BMW aims to have 7m e-cars on the road in 10 years © Sjoerd van der Wal/Getty Images
BMW aims to have 7m e-cars on the road in 10 years © Sjoerd van der Wal/Getty Images

Supplier's CO2 emissions will be part of tender process, says BMW

29 July 2020

BMW has announced a supplier’s carbon footprint will be a key factor in tendering decisions under a wide-ranging sustainability initiative.

The carmaker said it is aiming for carbon emissions from production and sites to be lowered by 80% per vehicle and it believed its changes would give it the most sustainable supply chain in the auto industry.

Oliver Zipse, chairman of the board of management at BMW, said a key part of the company’s strategy was the development of electric vehicles.

“The main lever here is a far-reaching product strategy with massive expansion of e-mobility: in ten years, the goal is to have... more than seven million electrified BMW Group vehicles on the roads,” he said.

However BMW said it recognised because of the energy-intensiveness of the production of high-voltage batteries it would be impossible to achieve the CO2 emissions targets without supply chain action.

As a result the company said it would define a supplier’s carbon footprint as a decision criterion in its contract award processes.

It believes this would make it the first automobile manufacturer to establish concrete CO2 targets for its supply chain, which consists of around 12,000 tier one suppliers and a spend of more than €60bn per year.

“As a leader in sustainability, what we say counts a great deal with our suppliers – so we leverage our reputation in this respect,” said Zipse. “Our aim is to ensure the most sustainable supply chain in the entire industry.”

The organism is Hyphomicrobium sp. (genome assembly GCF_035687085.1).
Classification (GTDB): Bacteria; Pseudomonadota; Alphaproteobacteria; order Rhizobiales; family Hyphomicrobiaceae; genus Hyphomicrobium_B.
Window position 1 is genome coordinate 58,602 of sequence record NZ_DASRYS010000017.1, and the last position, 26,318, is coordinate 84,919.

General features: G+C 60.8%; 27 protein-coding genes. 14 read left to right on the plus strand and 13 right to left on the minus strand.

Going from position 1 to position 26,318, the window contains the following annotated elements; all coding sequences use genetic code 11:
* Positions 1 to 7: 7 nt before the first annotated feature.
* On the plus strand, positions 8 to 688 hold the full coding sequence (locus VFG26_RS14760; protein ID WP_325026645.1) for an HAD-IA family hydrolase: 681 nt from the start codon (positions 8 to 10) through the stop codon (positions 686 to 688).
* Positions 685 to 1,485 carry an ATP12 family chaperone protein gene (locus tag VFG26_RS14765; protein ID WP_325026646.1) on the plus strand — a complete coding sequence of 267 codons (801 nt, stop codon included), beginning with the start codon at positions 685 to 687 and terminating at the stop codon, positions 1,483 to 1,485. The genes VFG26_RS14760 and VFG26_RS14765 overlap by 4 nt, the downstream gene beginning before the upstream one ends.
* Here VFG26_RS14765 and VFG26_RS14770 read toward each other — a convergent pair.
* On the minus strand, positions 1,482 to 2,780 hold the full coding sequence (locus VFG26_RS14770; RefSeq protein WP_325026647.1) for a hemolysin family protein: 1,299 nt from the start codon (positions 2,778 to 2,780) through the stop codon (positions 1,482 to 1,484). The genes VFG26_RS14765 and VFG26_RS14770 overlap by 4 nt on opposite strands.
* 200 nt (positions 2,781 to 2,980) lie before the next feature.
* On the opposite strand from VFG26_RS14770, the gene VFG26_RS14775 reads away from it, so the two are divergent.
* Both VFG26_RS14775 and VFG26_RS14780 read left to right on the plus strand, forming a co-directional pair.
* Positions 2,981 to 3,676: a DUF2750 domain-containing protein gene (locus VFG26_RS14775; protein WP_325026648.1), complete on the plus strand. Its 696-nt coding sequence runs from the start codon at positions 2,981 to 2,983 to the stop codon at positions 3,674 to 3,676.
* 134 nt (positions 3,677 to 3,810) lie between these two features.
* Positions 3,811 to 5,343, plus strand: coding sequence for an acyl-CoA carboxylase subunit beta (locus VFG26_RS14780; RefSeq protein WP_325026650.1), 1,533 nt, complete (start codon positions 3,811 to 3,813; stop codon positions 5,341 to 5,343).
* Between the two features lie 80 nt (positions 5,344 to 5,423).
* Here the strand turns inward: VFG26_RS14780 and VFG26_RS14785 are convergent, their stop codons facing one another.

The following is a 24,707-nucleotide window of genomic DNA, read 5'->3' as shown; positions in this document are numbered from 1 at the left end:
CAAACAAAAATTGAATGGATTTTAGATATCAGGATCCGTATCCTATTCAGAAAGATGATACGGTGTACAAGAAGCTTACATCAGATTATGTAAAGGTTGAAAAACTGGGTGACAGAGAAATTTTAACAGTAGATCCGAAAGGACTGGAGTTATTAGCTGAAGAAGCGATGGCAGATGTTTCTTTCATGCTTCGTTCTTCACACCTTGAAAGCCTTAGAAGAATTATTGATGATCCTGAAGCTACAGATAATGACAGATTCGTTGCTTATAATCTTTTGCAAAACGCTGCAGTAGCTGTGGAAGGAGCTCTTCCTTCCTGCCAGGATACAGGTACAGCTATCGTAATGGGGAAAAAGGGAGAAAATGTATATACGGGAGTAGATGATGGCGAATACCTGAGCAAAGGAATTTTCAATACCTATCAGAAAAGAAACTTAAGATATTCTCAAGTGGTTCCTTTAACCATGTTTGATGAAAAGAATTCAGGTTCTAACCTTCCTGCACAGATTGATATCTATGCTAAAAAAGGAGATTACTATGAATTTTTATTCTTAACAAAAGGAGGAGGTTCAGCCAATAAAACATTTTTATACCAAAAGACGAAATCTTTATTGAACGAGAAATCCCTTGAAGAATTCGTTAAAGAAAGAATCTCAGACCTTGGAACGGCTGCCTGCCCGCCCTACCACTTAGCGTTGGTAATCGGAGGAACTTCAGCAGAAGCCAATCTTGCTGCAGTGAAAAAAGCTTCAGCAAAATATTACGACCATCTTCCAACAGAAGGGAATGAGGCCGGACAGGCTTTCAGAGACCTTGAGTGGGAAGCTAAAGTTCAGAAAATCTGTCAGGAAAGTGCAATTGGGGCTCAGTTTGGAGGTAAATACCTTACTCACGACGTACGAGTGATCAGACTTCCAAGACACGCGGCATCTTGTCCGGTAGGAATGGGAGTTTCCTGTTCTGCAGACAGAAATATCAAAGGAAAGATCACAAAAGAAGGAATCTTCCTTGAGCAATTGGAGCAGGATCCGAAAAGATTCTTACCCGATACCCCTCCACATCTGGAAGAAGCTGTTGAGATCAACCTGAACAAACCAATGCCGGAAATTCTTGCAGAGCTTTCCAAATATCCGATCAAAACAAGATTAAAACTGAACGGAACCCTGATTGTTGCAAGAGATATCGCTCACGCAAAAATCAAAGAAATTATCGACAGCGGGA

The company said it had already agreed with cell manufacturers that they will only use green power to produce fifth-generation battery cells – saving 10m tonnes of CO2 over the next 10 years.

“The company will... in the coming years, work with its component and raw material suppliers to do the same throughout the entire supply chain,” said Zipse.

Without corrective measures throughout the supply chain, the higher proportion of electrified vehicles would mean CO2 emissions per vehicle from the BMW Group supply chain would increase by more than a third by 2030.

Zipse said the board of management and management executives would measure their own performance against the sustainability goals.

“We are not just making abstract statements – we have developed a detailed ten-year plan with annual interim goals for the timeframe up to 2030,” he said.

“The compensation of our board of management and executive management will also be tied to this.”

He said the company aimed to reduce CO2 emissions per vehicle by at least one third across the entire spectrum.

“For a fleet of around 2.5m vehicles, as produced by the BMW Group in 2019, this would correspond to a reduction of more than 40m tonnes of CO2 over the lifecycle in 2030,” BMW added.

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